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Indian Motocycles - you can't wear them out                                  Indian Motocycles - built to last
My First Bike


I thought it would be interesting for members to write in and tell us about their first bikes with photos if possible, so I’ve started the ball rolling with my own experience.  This was a couple of years ago, so for the benefit of our many new members, I will touch briefly on the beginning.

In 1941 aged 15 I saw an advert in the Exchange and Mart (yes it was going then) for a 1929/30 Raleigh 350cc priced Three pounds Ten shillings.  I sent the owner a postal order and for the sum of five shillings it was put in the guards van in Swindon and duly arriving at Oxford station.

Living about 4 miles from the station I started to pushing the bike home as I had no other way of getting it there.  After about half a mile, nearly exhausted, I heard a splashing in the tank.  I managed to get the bike on the rear stand and having read books on how to ride and manage bikes I finally got it started.  I climbed aboard after kicking up the back stand, squeezed the clutch, putting it into 1st gear and off I went non-stop home.

I sold the Raleigh two years later for the princely sum of two pounds when I joined the Navy.  All the time I rode it, I had no license, insurance, tax etc.  Remember it was wartime and very few police were about, and they were on bicycles. They were retired  Bobbies brought back into service.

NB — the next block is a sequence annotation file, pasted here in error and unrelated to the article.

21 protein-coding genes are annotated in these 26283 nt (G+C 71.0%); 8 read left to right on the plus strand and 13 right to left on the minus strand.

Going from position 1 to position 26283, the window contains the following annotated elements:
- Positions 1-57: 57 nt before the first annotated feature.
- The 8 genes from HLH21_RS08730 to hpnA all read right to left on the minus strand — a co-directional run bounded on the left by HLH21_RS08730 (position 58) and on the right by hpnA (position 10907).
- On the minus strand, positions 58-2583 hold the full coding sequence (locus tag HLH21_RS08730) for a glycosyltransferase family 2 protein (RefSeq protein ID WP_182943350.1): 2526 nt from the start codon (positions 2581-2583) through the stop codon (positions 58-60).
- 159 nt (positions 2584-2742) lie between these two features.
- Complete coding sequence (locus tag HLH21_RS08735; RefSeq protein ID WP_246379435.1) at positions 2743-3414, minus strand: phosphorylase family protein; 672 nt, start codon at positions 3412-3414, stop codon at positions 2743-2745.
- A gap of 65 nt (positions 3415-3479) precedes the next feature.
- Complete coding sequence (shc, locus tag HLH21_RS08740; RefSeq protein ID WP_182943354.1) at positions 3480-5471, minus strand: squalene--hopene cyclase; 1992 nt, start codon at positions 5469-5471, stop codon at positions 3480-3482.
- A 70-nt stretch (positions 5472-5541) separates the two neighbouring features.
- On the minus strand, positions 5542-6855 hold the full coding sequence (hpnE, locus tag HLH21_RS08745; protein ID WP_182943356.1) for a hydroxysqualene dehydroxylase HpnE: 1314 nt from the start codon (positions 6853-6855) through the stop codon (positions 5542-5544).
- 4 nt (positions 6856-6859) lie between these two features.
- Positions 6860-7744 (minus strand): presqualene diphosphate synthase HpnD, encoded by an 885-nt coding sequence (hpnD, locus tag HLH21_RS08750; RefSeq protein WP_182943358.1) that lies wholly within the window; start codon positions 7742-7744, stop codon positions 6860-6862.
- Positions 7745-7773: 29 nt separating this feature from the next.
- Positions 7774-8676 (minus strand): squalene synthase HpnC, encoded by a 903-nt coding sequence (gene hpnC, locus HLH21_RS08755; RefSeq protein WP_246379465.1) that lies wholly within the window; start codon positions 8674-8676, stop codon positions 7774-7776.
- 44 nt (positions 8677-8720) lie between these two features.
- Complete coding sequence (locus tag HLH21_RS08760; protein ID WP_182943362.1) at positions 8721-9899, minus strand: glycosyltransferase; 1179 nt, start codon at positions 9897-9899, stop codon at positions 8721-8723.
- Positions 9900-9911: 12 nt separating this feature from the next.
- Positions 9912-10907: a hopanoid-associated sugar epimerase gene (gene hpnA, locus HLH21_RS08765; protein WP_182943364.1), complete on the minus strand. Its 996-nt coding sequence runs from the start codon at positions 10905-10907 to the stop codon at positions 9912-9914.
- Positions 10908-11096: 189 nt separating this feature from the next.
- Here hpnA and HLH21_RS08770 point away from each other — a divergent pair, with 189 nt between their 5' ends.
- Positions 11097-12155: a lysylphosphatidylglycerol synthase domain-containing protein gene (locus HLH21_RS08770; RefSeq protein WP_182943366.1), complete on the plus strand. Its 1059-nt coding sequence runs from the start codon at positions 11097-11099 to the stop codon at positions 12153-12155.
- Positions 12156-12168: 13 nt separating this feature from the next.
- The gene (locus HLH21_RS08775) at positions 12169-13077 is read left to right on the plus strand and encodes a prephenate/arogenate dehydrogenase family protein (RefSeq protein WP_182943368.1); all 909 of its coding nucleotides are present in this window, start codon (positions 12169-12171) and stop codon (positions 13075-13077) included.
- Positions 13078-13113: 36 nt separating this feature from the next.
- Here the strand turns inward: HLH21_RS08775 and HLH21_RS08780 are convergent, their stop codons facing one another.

The Raleigh had two split tanks and I had petrol in one side and paraffin in the other. Once it was warm I switch off the petrol and turned on the paraffin, which it ran quite well on.  The hardest thing was scrounging pints of petrol from all and sundry, including kindly army drivers.

At least I did get my license at 17 years old, which I have kept ever since.

Since I first wrote my story for the magazine I visited an old friend of mine in Molash who does a bit of wheeling and dealing in early bikes and cars to introduce him to a friend who was looking for a pre 1914 machine.  As I looked round his barn to see if I could find myself a little project, what should I see propping up a wall but a very neglected Raleigh in dire need of some attention.  It just begged me to buy it!

Gordon, a good friend and I haggled a bit as I reminded him I was an OAP! We struck a deal and she was mine.  We loaded the Raleigh up and headed for home.  It was not as late as my original one or as cheap or as good a condition but what the heck, it keeps me out of mischief.

The Raleigh is nearly ready for the road and come the warmer weather I will take her on the road.

I hope this spurs some of you to send in your stories. 

mike 3.jpg (42598 bytes) Before mike 2.jpg (96443 bytes) After

  Mike De Bidaph          


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Indian Motocycles - you can't wear them out                                  Indian Motocycles - built to last  
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